Andra Gemmell, RP #11293 is a Registered Psychotherapist (Qualifying) at MyLife Counselling in Guelph. She works with adults through anxiety, addictions, depression, self-esteem, relationships, boundaries, and work-life balance. Learn more about Andra here.

Work-Life Balance: A Series – Part One

Having a work-life balance is something often talked about as not taking work home with you, not doing work during unpaid time outside of work hours, using your vacation time, and taking breaks. Some professions have always demanded a lot from employees and come with higher risk levels of burnout, job dissatisfaction, and turnover. More recently, other professions have been affected by the shift in working from home that happened during the pandemic which disrupted routines and boundaries. In response to the blurred work boundaries during the pandemic, the Ontario government has implemented a new law in the past year giving employees the right to disconnect from work emails and calls outside of work. In fact, there is so much more to creating a work-life balance than just this.

What is a work-life balance?

As a mental health professional often working with clients on issues related to a work-life balance, I am often asked what exactly it is. I think it is important to clarify that there is no perfect formula to follow for a work-life balance.

Work-life balance is a broad idea that involves having effective boundaries that allow an individual to work effectively while also tending to aspects of their life such as relationships, hobbies, well-being, and home responsibilities such as housework (Putri & Amran, 2021).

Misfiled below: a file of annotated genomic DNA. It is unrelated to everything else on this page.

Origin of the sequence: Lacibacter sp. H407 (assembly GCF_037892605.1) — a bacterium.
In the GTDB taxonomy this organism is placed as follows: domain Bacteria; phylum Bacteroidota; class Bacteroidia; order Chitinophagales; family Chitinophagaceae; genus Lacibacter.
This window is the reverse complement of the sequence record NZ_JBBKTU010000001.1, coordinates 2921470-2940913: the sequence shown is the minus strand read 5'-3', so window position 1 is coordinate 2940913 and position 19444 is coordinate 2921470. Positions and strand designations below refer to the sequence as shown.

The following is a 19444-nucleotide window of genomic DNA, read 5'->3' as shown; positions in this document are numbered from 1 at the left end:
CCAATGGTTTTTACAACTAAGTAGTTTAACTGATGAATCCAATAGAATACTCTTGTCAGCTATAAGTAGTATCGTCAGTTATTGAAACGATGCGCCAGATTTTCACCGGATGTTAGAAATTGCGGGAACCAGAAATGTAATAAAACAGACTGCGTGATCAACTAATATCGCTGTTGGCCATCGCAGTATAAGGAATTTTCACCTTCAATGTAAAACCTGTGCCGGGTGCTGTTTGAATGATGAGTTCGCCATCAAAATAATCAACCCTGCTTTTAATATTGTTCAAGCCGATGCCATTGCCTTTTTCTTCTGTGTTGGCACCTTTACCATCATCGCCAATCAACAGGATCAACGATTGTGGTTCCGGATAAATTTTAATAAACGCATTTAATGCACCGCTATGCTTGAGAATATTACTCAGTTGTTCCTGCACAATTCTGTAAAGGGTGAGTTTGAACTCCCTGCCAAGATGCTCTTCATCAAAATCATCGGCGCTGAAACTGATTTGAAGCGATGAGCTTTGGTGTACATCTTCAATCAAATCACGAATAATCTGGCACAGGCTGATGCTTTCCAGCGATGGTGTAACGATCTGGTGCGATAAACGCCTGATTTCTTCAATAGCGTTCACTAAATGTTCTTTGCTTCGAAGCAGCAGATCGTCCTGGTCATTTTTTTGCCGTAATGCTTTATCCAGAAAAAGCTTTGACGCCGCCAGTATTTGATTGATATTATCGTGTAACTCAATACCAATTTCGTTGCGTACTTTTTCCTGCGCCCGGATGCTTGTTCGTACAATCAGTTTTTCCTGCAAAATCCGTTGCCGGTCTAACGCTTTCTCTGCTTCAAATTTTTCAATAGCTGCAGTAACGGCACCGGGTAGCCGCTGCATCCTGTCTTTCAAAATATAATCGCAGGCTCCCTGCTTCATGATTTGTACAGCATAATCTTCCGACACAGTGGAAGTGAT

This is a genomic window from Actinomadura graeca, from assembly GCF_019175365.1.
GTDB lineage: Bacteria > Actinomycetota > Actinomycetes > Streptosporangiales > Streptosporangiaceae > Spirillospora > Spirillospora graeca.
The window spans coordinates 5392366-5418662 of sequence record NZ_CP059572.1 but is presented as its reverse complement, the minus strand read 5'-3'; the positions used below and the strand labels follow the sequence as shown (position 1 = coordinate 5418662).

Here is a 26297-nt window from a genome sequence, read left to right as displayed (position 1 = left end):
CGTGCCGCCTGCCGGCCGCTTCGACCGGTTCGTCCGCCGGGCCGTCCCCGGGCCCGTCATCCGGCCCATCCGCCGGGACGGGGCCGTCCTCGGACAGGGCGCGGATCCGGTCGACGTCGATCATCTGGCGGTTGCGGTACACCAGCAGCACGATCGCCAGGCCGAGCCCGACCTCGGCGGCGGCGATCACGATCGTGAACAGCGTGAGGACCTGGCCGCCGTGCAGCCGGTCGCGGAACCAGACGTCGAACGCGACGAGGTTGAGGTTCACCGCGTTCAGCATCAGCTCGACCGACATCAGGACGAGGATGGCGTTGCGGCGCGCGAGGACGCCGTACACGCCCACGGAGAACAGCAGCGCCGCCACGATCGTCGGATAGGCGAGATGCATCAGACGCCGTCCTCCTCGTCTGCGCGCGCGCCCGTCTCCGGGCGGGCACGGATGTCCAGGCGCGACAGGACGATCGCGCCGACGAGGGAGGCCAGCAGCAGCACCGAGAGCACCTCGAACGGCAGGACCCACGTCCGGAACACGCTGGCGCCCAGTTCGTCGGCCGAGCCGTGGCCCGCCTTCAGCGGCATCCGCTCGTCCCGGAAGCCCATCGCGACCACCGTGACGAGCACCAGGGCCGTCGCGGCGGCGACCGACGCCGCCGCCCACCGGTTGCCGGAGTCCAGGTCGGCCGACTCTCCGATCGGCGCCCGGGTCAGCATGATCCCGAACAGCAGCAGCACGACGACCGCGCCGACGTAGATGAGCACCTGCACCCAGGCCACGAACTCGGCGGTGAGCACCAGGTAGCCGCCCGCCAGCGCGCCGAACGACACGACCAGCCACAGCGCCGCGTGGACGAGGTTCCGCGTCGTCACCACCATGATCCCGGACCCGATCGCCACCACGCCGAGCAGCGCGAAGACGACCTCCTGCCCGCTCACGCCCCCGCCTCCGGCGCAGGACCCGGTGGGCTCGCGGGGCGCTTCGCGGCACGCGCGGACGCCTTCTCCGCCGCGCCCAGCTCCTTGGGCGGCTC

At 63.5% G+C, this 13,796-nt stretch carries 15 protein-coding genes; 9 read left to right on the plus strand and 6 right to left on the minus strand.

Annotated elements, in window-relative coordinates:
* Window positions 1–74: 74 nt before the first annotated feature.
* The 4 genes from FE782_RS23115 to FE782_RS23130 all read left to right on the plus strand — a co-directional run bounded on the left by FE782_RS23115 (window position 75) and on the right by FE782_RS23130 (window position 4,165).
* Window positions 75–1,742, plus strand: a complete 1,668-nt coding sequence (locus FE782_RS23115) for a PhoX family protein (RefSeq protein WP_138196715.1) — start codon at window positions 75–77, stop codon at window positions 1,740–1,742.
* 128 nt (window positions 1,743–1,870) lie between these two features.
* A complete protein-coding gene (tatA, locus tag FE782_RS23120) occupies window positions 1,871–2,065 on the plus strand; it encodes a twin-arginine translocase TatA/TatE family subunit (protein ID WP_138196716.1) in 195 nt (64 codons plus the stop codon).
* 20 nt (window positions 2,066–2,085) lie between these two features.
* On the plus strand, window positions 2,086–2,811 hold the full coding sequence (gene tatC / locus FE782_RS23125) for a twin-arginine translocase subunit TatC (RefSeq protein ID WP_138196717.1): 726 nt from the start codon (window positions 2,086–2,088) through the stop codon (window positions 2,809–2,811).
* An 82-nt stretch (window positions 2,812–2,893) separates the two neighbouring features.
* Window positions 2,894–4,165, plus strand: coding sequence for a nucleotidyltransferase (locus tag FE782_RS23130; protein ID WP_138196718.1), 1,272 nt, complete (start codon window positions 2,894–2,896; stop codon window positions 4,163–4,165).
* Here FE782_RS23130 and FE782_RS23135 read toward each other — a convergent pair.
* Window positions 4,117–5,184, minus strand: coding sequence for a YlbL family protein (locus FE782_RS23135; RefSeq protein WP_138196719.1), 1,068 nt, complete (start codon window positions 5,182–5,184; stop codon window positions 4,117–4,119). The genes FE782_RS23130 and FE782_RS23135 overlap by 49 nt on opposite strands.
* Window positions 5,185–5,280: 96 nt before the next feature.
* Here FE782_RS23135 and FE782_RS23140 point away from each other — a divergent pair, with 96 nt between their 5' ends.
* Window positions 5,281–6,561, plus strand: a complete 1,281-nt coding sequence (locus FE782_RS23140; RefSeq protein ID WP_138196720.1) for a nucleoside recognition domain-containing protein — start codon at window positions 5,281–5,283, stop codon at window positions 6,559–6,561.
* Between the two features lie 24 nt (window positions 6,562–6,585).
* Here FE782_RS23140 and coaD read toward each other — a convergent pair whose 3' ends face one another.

This balance can vary based on an individual’s capacity that can fluctuate day-to-day based on their health and mental well-being and the demands of the job that may vary by time of year. For example, an accountant’s demands increase during tax season as does a teacher’s during report card deadlines. The complaints I hear from clients is that if work gets demanding, they are quick to drop their personal life to accommodate work. On the other hand, if things are demanding in their personal life, such as experiencing relationship issues or struggling with their mental health, then they feel guilty making the time to address them if it means being less productive at work. Having a work-life balance means maintaining boundaries so that there is room in the day to get work done while also being self-compassionate enough to prioritize one’s personal needs as they change. Ultimately, work-life balance can vary day-to-day and can appear very different between individuals.

Pandemic Effects on Work-Life Balance

Many people have struggled with maintaining a work-life balance. I have noticed that the pandemic seems to have changed the conversations around this in ways that are outside of an individual’s control. During lockdowns, many were sent home from offices and forced to literally take work home with them and, while this started as a temporary solution, it has now changed to the “new normal.” Clients tell me about the benefits of working from home such as no longer having a commute and saving time and money, being able to sleep in more, getting work done around the house during the day, and being able to watch their children while they work (Putri & Amran, 2021).